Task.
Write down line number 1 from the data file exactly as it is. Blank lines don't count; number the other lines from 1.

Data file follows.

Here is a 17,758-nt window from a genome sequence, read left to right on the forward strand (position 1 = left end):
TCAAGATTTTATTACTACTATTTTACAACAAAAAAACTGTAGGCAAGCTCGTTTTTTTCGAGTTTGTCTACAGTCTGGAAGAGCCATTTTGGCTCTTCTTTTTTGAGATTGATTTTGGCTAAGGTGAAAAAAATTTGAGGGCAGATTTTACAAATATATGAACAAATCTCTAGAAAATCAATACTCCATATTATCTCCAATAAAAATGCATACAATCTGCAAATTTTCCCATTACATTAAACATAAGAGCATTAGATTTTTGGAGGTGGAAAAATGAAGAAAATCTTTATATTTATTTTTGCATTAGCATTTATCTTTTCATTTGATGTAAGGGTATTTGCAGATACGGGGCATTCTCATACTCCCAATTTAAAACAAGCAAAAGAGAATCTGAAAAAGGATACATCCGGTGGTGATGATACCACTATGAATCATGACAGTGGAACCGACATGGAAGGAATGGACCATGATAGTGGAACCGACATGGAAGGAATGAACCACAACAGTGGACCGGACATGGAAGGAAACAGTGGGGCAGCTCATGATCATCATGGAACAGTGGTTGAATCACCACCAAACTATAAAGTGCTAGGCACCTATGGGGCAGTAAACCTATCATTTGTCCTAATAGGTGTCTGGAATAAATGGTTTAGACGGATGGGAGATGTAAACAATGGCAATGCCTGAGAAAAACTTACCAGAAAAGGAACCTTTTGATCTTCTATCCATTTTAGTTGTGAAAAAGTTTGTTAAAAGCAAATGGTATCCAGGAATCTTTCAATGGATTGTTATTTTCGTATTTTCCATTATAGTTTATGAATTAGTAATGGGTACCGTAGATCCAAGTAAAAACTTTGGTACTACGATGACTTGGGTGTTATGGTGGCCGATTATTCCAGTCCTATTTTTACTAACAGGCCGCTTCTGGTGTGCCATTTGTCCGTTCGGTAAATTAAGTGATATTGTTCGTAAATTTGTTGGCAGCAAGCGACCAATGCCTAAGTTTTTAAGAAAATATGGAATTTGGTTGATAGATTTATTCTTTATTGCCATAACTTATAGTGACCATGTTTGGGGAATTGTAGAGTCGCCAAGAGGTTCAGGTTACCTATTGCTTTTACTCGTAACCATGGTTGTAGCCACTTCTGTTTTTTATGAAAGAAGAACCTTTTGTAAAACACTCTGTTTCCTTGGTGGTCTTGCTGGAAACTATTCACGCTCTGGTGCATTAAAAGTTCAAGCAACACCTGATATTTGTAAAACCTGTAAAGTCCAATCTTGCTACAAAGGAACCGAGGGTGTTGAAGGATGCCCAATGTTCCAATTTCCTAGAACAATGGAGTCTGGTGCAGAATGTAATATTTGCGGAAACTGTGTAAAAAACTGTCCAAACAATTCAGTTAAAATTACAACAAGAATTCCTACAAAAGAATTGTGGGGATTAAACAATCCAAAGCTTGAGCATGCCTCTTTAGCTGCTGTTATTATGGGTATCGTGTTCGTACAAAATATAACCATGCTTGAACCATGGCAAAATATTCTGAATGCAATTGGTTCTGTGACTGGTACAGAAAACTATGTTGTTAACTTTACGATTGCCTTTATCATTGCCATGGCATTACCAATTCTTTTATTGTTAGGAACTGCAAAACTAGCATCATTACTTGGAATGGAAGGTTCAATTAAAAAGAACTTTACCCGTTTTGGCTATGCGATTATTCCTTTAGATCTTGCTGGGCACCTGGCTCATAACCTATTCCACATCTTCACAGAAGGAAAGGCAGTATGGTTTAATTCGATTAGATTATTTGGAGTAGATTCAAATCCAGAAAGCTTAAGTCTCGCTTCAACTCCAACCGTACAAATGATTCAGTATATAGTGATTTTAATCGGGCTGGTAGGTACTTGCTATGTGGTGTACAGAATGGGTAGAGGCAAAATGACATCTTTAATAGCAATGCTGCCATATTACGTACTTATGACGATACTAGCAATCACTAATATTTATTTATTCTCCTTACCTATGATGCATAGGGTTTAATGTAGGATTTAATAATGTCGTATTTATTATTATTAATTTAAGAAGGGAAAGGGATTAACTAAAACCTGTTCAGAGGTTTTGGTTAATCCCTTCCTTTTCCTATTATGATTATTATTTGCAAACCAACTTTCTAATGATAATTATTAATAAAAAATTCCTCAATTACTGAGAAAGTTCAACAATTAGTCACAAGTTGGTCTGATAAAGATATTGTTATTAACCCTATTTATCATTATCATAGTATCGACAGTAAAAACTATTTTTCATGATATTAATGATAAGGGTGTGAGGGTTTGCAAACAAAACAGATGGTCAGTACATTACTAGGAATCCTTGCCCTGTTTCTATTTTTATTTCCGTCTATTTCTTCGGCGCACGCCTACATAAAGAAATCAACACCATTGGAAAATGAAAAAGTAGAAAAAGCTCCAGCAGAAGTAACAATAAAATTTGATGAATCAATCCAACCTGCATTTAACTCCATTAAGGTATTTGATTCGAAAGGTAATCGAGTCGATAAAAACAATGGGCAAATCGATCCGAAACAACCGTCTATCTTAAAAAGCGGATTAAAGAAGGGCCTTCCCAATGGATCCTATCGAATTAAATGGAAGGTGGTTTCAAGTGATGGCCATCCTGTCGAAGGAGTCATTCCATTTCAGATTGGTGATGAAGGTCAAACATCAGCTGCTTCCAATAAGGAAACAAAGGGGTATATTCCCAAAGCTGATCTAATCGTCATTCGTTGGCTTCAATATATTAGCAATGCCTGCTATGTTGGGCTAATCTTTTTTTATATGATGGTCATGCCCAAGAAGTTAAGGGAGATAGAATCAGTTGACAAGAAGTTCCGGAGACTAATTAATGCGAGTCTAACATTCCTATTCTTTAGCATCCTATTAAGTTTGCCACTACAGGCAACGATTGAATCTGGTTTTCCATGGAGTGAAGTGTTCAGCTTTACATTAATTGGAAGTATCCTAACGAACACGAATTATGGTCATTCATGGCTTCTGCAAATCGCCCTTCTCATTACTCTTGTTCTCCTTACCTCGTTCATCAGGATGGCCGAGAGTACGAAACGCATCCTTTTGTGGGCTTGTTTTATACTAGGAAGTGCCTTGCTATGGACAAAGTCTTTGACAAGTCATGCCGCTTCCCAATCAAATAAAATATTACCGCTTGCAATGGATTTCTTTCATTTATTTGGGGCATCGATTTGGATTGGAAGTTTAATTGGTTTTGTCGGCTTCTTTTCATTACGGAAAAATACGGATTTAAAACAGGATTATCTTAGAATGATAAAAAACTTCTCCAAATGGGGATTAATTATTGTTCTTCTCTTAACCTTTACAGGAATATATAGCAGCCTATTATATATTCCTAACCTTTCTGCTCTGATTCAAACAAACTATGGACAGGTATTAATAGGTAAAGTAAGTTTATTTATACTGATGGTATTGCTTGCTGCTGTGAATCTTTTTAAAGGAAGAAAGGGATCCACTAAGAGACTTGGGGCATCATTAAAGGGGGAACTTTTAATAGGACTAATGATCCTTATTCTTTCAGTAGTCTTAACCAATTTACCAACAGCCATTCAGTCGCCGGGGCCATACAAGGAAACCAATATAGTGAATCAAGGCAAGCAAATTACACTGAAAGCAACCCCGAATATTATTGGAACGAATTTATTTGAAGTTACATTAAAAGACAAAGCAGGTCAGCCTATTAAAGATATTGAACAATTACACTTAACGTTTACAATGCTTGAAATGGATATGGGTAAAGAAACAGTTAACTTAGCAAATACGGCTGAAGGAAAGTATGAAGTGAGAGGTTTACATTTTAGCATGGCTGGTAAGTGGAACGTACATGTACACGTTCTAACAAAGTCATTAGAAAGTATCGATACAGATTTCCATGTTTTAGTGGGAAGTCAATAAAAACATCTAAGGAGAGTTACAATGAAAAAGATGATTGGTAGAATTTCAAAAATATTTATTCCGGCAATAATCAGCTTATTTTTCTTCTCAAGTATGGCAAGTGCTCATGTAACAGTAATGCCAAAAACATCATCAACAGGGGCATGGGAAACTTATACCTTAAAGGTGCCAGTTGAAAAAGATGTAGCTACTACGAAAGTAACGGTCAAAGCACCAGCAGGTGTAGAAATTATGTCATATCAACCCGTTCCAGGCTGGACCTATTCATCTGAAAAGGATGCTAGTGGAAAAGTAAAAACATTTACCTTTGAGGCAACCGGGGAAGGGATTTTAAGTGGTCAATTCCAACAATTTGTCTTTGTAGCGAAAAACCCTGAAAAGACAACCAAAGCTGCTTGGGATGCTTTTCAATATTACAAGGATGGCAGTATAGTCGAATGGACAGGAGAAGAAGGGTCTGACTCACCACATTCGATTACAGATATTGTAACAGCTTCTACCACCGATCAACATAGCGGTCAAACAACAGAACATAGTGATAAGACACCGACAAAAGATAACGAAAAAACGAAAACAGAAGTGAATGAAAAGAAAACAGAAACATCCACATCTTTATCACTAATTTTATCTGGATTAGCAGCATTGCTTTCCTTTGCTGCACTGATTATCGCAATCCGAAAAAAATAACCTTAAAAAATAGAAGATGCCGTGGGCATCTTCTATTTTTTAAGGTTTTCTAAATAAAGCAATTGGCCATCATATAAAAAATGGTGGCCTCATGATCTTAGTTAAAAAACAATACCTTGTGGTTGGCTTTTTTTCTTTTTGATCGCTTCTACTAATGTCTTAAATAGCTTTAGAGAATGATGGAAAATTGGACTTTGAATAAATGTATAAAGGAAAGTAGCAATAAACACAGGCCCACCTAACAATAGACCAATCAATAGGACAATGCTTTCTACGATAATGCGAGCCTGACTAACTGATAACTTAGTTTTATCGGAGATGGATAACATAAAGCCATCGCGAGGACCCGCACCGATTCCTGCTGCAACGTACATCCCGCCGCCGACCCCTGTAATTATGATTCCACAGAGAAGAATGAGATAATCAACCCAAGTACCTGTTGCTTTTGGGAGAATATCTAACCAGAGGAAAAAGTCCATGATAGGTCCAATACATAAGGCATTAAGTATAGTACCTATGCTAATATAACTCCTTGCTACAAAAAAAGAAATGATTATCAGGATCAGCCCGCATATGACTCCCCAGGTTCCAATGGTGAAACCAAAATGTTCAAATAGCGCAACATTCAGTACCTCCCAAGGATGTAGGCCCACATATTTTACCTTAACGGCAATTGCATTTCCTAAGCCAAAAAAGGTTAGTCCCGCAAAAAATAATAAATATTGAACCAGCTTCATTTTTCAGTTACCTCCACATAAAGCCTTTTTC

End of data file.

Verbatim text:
Here is a 17,758-nt window from a genome sequence, read left to right on the forward strand (position 1 = left end):